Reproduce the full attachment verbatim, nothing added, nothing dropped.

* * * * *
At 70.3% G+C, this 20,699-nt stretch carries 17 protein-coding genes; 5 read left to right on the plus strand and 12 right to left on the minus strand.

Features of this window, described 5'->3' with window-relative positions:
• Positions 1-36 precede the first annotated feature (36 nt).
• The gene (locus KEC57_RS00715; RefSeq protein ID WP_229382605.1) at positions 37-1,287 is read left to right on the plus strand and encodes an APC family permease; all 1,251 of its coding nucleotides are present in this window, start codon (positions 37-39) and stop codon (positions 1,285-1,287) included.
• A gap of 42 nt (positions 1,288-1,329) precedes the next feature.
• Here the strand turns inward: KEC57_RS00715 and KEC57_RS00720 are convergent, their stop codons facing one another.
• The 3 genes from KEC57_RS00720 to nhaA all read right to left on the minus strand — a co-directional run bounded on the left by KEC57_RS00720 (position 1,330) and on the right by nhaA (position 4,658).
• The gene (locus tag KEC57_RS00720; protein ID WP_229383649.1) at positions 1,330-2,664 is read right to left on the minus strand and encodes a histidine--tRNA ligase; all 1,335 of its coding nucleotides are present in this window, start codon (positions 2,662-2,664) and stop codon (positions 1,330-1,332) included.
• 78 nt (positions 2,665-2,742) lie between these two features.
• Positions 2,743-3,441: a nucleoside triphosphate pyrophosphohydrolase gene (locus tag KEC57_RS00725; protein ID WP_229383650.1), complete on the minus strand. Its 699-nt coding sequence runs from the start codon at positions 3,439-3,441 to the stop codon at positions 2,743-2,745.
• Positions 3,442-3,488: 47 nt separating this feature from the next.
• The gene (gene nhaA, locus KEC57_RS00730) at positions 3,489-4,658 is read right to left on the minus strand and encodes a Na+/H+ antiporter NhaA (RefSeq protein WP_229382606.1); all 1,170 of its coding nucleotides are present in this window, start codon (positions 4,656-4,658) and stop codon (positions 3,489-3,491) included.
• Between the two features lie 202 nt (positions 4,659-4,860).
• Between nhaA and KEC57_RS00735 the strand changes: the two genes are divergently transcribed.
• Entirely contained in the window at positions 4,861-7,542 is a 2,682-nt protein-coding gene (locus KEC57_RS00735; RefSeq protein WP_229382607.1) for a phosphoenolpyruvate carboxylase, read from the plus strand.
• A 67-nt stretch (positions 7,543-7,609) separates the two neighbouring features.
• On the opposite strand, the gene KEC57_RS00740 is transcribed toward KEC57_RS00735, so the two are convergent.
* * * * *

At 70.3% G+C, this 20,699-nt stretch carries 17 protein-coding genes; 5 read left to right on the plus strand and 12 right to left on the minus strand.

Features of this window, described 5'->3' with window-relative positions:
• Positions 1-36 precede the first annotated feature (36 nt).
• The gene (locus KEC57_RS00715; RefSeq protein ID WP_229382605.1) at positions 37-1,287 is read left to right on the plus strand and encodes an APC family permease; all 1,251 of its coding nucleotides are present in this window, start codon (positions 37-39) and stop codon (positions 1,285-1,287) included.
• A gap of 42 nt (positions 1,288-1,329) precedes the next feature.
• Here the strand turns inward: KEC57_RS00715 and KEC57_RS00720 are convergent, their stop codons facing one another.
• The 3 genes from KEC57_RS00720 to nhaA all read right to left on the minus strand — a co-directional run bounded on the left by KEC57_RS00720 (position 1,330) and on the right by nhaA (position 4,658).
• The gene (locus tag KEC57_RS00720; protein ID WP_229383649.1) at positions 1,330-2,664 is read right to left on the minus strand and encodes a histidine--tRNA ligase; all 1,335 of its coding nucleotides are present in this window, start codon (positions 2,662-2,664) and stop codon (positions 1,330-1,332) included.
• 78 nt (positions 2,665-2,742) lie between these two features.
• Positions 2,743-3,441: a nucleoside triphosphate pyrophosphohydrolase gene (locus tag KEC57_RS00725; protein ID WP_229383650.1), complete on the minus strand. Its 699-nt coding sequence runs from the start codon at positions 3,439-3,441 to the stop codon at positions 2,743-2,745.
• Positions 3,442-3,488: 47 nt separating this feature from the next.
• The gene (gene nhaA, locus KEC57_RS00730) at positions 3,489-4,658 is read right to left on the minus strand and encodes a Na+/H+ antiporter NhaA (RefSeq protein WP_229382606.1); all 1,170 of its coding nucleotides are present in this window, start codon (positions 4,656-4,658) and stop codon (positions 3,489-3,491) included.
• Between the two features lie 202 nt (positions 4,659-4,860).
• Between nhaA and KEC57_RS00735 the strand changes: the two genes are divergently transcribed.
• Entirely contained in the window at positions 4,861-7,542 is a 2,682-nt protein-coding gene (locus KEC57_RS00735; RefSeq protein WP_229382607.1) for a phosphoenolpyruvate carboxylase, read from the plus strand.
• A 67-nt stretch (positions 7,543-7,609) separates the two neighbouring features.
• On the opposite strand, the gene KEC57_RS00740 is transcribed toward KEC57_RS00735, so the two are convergent.